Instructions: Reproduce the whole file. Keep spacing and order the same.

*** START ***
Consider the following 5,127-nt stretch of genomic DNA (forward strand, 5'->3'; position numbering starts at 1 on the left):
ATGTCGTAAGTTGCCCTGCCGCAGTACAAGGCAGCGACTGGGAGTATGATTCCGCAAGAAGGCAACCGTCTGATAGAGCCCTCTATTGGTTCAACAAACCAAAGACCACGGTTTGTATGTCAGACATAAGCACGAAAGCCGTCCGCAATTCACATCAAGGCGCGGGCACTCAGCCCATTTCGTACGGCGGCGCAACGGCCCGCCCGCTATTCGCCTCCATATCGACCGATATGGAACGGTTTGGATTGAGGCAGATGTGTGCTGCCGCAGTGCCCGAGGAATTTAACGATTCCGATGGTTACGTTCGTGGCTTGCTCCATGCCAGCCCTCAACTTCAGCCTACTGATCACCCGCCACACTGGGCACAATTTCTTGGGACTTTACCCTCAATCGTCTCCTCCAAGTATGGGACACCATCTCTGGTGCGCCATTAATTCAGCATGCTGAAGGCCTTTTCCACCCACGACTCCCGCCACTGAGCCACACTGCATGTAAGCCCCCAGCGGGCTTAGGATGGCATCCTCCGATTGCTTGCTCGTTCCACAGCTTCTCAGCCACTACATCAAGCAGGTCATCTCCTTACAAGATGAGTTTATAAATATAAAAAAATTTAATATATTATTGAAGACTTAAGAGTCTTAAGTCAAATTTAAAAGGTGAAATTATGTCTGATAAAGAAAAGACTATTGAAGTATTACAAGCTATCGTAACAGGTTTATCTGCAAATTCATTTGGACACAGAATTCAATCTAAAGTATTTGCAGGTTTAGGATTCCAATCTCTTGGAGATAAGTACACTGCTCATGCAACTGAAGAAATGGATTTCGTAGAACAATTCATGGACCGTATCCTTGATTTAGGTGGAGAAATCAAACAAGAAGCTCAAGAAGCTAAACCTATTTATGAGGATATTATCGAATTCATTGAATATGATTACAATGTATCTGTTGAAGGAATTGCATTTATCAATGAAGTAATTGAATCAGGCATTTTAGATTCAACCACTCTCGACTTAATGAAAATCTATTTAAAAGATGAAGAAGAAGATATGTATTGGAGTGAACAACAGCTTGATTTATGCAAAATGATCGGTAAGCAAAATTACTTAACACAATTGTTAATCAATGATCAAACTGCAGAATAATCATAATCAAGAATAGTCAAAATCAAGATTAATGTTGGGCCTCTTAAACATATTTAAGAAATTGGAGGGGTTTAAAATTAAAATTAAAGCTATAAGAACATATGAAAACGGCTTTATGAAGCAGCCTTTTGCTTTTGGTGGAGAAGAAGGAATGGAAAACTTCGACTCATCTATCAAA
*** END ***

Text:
Consider the following 5,127-nt stretch of genomic DNA (forward strand, 5'->3'; position numbering starts at 1 on the left):
ATGTCGTAAGTTGCCCTGCCGCAGTACAAGGCAGCGACTGGGAGTATGATTCCGCAAGAAGGCAACCGTCTGATAGAGCCCTCTATTGGTTCAACAAACCAAAGACCACGGTTTGTATGTCAGACATAAGCACGAAAGCCGTCCGCAATTCACATCAAGGCGCGGGCACTCAGCCCATTTCGTACGGCGGCGCAACGGCCCGCCCGCTATTCGCCTCCATATCGACCGATATGGAACGGTTTGGATTGAGGCAGATGTGTGCTGCCGCAGTGCCCGAGGAATTTAACGATTCCGATGGTTACGTTCGTGGCTTGCTCCATGCCAGCCCTCAACTTCAGCCTACTGATCACCCGCCACACTGGGCACAATTTCTTGGGACTTTACCCTCAATCGTCTCCTCCAAGTATGGGACACCATCTCTGGTGCGCCATTAATTCAGCATGCTGAAGGCCTTTTCCACCCACGACTCCCGCCACTGAGCCACACTGCATGTAAGCCCCCAGCGGGCTTAGGATGGCATCCTCCGATTGCTTGCTCGTTCCACAGCTTCTCAGCCACTACATCAAGCAGGTCATCTCCTTACAAGATGAGTTTATAAATATAAAAAAATTTAATATATTATTGAAGACTTAAGAGTCTTAAGTCAAATTTAAAAGGTGAAATTATGTCTGATAAAGAAAAGACTATTGAAGTATTACAAGCTATCGTAACAGGTTTATCTGCAAATTCATTTGGACACAGAATTCAATCTAAAGTATTTGCAGGTTTAGGATTCCAATCTCTTGGAGATAAGTACACTGCTCATGCAACTGAAGAAATGGATTTCGTAGAACAATTCATGGACCGTATCCTTGATTTAGGTGGAGAAATCAAACAAGAAGCTCAAGAAGCTAAACCTATTTATGAGGATATTATCGAATTCATTGAATATGATTACAATGTATCTGTTGAAGGAATTGCATTTATCAATGAAGTAATTGAATCAGGCATTTTAGATTCAACCACTCTCGACTTAATGAAAATCTATTTAAAAGATGAAGAAGAAGATATGTATTGGAGTGAACAACAGCTTGATTTATGCAAAATGATCGGTAAGCAAAATTACTTAACACAATTGTTAATCAATGATCAAACTGCAGAATAATCATAATCAAGAATAGTCAAAATCAAGATTAATGTTGGGCCTCTTAAACATATTTAAGAAATTGGAGGGGTTTAAAATTAAAATTAAAGCTATAAGAACATATGAAAACGGCTTTATGAAGCAGCCTTTTGCTTTTGGTGGAGAAGAAGGAATGGAAAACTTCGACTCATCTATCAAA